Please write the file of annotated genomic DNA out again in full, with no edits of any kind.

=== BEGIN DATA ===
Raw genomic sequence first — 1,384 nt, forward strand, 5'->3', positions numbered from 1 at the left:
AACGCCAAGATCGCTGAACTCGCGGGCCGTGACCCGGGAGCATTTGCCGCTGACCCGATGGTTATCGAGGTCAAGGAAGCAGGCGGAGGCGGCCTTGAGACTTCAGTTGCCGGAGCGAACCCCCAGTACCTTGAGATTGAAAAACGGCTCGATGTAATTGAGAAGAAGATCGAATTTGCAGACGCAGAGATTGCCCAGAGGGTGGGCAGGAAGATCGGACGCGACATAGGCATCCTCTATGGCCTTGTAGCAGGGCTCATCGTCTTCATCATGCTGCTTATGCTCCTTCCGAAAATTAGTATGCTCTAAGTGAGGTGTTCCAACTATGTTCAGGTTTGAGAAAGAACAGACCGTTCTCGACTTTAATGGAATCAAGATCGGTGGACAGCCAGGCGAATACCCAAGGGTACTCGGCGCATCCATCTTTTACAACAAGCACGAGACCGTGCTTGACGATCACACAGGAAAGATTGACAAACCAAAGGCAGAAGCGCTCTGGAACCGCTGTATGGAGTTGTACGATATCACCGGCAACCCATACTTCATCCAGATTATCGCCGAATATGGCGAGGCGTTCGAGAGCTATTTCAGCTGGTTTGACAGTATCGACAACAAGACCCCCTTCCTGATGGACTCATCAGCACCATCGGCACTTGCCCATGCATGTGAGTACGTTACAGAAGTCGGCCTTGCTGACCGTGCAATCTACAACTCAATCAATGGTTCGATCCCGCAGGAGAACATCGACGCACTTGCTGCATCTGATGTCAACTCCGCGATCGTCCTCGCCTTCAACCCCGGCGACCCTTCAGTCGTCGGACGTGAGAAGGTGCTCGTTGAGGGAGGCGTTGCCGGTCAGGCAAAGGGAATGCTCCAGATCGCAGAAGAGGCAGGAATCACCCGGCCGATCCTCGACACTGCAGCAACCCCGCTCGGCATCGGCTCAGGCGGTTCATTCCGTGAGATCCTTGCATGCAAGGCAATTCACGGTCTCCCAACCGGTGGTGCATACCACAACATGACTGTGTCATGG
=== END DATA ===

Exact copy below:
Raw genomic sequence first — 1,384 nt, forward strand, 5'->3', positions numbered from 1 at the left:
AACGCCAAGATCGCTGAACTCGCGGGCCGTGACCCGGGAGCATTTGCCGCTGACCCGATGGTTATCGAGGTCAAGGAAGCAGGCGGAGGCGGCCTTGAGACTTCAGTTGCCGGAGCGAACCCCCAGTACCTTGAGATTGAAAAACGGCTCGATGTAATTGAGAAGAAGATCGAATTTGCAGACGCAGAGATTGCCCAGAGGGTGGGCAGGAAGATCGGACGCGACATAGGCATCCTCTATGGCCTTGTAGCAGGGCTCATCGTCTTCATCATGCTGCTTATGCTCCTTCCGAAAATTAGTATGCTCTAAGTGAGGTGTTCCAACTATGTTCAGGTTTGAGAAAGAACAGACCGTTCTCGACTTTAATGGAATCAAGATCGGTGGACAGCCAGGCGAATACCCAAGGGTACTCGGCGCATCCATCTTTTACAACAAGCACGAGACCGTGCTTGACGATCACACAGGAAAGATTGACAAACCAAAGGCAGAAGCGCTCTGGAACCGCTGTATGGAGTTGTACGATATCACCGGCAACCCATACTTCATCCAGATTATCGCCGAATATGGCGAGGCGTTCGAGAGCTATTTCAGCTGGTTTGACAGTATCGACAACAAGACCCCCTTCCTGATGGACTCATCAGCACCATCGGCACTTGCCCATGCATGTGAGTACGTTACAGAAGTCGGCCTTGCTGACCGTGCAATCTACAACTCAATCAATGGTTCGATCCCGCAGGAGAACATCGACGCACTTGCTGCATCTGATGTCAACTCCGCGATCGTCCTCGCCTTCAACCCCGGCGACCCTTCAGTCGTCGGACGTGAGAAGGTGCTCGTTGAGGGAGGCGTTGCCGGTCAGGCAAAGGGAATGCTCCAGATCGCAGAAGAGGCAGGAATCACCCGGCCGATCCTCGACACTGCAGCAACCCCGCTCGGCATCGGCTCAGGCGGTTCATTCCGTGAGATCCTTGCATGCAAGGCAATTCACGGTCTCCCAACCGGTGGTGCATACCACAACATGACTGTGTCATGG